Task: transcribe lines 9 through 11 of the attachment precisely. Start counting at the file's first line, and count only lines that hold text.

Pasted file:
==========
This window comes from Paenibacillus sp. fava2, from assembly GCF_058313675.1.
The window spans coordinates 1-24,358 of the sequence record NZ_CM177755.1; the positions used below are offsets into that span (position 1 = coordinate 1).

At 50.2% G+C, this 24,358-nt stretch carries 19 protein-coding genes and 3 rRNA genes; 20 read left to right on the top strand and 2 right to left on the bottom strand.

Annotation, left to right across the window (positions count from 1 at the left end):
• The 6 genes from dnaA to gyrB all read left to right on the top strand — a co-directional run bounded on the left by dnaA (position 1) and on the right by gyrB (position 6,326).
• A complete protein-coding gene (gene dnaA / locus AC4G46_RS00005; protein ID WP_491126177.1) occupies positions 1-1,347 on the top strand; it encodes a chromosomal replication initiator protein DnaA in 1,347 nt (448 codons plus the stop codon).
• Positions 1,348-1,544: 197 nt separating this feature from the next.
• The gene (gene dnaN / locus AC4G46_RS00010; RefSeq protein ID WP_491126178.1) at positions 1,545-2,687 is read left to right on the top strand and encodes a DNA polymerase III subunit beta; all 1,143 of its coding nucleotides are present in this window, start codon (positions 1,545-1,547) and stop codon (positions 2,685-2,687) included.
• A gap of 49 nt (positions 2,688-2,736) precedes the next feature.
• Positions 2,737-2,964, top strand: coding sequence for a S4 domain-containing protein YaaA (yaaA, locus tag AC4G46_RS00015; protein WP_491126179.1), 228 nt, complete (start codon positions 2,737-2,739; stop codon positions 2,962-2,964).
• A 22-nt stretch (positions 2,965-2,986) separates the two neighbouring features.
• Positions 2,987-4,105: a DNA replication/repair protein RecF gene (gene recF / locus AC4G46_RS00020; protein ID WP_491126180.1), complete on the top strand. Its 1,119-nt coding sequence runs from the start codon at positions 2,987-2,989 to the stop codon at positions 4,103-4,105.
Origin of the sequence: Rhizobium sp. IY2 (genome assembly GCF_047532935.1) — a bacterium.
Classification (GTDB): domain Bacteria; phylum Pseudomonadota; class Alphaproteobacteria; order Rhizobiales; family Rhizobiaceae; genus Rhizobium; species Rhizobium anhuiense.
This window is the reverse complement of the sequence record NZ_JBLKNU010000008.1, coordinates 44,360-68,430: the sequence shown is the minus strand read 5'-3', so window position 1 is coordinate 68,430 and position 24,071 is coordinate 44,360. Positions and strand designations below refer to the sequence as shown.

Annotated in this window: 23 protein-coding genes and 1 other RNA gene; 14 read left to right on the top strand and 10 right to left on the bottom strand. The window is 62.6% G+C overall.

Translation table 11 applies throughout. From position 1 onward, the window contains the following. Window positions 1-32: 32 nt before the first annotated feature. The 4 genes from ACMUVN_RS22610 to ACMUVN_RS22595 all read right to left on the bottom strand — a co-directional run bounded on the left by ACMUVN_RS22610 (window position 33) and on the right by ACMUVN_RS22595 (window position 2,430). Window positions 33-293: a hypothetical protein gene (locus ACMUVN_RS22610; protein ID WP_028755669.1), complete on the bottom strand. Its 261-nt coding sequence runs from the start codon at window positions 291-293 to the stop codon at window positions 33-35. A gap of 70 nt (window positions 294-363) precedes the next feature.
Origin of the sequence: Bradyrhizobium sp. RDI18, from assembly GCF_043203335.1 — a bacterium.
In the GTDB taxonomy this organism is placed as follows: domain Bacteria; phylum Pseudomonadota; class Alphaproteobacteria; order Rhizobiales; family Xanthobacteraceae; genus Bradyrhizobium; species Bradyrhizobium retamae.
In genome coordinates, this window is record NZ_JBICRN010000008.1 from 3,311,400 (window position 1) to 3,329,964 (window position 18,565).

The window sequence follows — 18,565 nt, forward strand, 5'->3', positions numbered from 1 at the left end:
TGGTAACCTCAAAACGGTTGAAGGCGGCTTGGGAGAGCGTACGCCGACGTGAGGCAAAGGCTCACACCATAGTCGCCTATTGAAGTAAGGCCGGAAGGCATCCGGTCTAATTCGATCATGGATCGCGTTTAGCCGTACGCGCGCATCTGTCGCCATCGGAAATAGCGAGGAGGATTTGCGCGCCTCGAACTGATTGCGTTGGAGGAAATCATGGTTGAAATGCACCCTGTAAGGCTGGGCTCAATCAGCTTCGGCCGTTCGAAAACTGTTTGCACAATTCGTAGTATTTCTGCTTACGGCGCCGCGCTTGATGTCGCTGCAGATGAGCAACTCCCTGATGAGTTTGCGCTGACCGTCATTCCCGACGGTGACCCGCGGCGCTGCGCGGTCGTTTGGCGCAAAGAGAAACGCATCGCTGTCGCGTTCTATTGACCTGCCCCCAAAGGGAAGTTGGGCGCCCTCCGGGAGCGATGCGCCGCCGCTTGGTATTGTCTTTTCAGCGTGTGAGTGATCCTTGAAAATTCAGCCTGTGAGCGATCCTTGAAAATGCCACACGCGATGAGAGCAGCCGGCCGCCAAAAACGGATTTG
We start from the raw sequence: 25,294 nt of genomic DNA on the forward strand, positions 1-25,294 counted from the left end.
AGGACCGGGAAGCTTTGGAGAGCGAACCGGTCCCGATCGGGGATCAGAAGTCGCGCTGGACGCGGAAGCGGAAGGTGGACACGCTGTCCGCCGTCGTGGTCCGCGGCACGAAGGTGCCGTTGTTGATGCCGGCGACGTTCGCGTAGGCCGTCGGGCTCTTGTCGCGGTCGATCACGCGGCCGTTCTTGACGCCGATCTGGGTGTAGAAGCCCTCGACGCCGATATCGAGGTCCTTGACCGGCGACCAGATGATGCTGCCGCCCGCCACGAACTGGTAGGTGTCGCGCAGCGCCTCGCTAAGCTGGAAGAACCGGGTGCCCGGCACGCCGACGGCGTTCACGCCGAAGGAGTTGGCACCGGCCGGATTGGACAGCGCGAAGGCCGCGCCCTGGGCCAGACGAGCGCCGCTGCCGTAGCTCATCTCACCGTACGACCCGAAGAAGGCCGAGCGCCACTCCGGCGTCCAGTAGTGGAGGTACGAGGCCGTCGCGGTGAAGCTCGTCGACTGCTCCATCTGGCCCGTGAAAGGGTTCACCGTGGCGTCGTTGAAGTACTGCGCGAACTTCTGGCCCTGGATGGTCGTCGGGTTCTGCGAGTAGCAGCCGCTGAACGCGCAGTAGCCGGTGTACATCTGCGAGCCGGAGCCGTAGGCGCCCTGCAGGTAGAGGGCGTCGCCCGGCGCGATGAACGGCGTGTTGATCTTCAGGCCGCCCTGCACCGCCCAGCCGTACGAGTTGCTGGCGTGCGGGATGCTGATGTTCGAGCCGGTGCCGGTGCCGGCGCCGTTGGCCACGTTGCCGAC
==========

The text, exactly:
• A gap of 49 nt (positions 2,688-2,736) precedes the next feature.
• Positions 2,737-2,964, top strand: coding sequence for a S4 domain-containing protein YaaA (yaaA, locus tag AC4G46_RS00015; protein WP_491126179.1), 228 nt, complete (start codon positions 2,737-2,739; stop codon positions 2,962-2,964).
• A 22-nt stretch (positions 2,965-2,986) separates the two neighbouring features.